Politics & Government

Bill Richardson endorses Obama

WASHINGTON — New Mexico Gov. Bill Richardson endorsed Democrat Barack Obama for president on Friday, saying he was deeply moved by Obama's speech this week on race in America and that he's confident that the first-term Illinois senator is prepared on foreign policy and national defense.

Joining Obama at a campaign rally in Oregon, Richardson, who dropped his own presidential bid earlier this year, said he was "particularly touched" by Obama's words about tensions between blacks and whites because, as a Hispanic, he worries about the demonization of another minority class: immigrants.

"Hate crimes against Hispanics are rising as a direct result, and now, in tough economic times, people look for scapegoats, and I fear that people will continue to exploit our racial differences and place blame on others not like them," he said.

The "real culprit" is President Bush's economic policies, Richardson said, adding that Obama "understands that a house divided against itself cannot stand."

Richardson, who served as U.N. ambassador and energy secretary under President Bill Clinton, touched on his decision not to endorse Obama's Democratic rival Sen. Hillary Clinton of New York. He said that his affection and admiration for the Clintons "will never waver," but that "it is now time for a new generation of leadership to lead America forward."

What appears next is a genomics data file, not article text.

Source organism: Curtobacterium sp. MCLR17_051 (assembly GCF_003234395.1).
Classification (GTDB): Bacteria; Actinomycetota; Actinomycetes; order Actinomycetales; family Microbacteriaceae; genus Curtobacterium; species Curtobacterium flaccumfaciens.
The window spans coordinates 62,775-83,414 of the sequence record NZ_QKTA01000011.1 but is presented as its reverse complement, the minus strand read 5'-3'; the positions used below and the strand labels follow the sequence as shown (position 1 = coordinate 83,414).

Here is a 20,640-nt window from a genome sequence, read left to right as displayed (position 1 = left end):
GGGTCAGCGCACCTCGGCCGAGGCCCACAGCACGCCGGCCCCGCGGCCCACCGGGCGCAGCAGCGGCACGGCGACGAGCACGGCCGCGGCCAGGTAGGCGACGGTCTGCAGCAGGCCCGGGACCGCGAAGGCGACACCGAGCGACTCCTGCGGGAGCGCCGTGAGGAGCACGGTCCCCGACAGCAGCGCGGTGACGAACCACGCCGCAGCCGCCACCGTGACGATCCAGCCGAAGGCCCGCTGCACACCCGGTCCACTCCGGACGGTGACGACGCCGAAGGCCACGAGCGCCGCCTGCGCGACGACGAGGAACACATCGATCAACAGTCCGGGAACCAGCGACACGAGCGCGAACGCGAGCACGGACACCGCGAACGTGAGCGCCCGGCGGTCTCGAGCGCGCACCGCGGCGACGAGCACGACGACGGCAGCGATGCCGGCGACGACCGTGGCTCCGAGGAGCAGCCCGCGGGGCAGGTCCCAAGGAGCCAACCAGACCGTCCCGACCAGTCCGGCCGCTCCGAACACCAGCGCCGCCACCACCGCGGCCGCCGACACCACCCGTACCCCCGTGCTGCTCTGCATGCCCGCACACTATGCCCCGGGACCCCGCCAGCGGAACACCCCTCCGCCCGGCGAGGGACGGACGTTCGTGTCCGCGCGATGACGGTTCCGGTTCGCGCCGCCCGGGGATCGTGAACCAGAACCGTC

He also said that it's time for Democrats to rally behind one candidate and prepare for the general election against Republican Sen. John McCain of Arizona.

The endorsement had been coveted by both Obama and the Clintons for months.

Because of his ability to reach the Hispanic vote as well as his stature as a Western governor with foreign-policy experience, Richardson was seen as a particularly desirable endorsement. Bill Clinton even made a special trip to New Mexico to watch the Super Bowl with his old friend in hopes that Richardson would support his wife.

Richardson's endorsement came later than Obama might have hoped — too late to help him in heavily Latino Western states where Clinton has won primaries this year, including California and Texas.

"Perhaps the time when he could have been most effective is long since past," Clinton strategist Mark Penn said Friday on a conference call.

Still, Richardson's forceful and poignant support Friday was welcome news for the Obama camp, coming after the repeated airing of videos of Obama's former pastor, the Rev. Jeremiah A. Wright Jr., delivering controversial sermons on race in America.

The Wright controversy prompted Obama to deliver the race speech on Tuesday. In it, he repudiated Wright's most controversial remarks but tried to place them in the context of slavery, the civil rights movement and modern-day economic woes.

Polling suggest that Wright's words have shaken support for Obama among some white voters, threatening his front-runner status.

Richardson said Friday that he came to appreciate Obama's skills and patriotism while campaigning against him. He said they also bonded over each having one foreign-born parent and having lived abroad as children. Richardson's mother was Mexican, his father American, and he grew up in Mexico. Obama's father was from Kenya, his mother from Kansas, and Obama spent four years of his childhood in Indonesia.

"In part because of these experiences, Barack and I share a deep sense of our nation's special responsibilities in the world," Richardson said.

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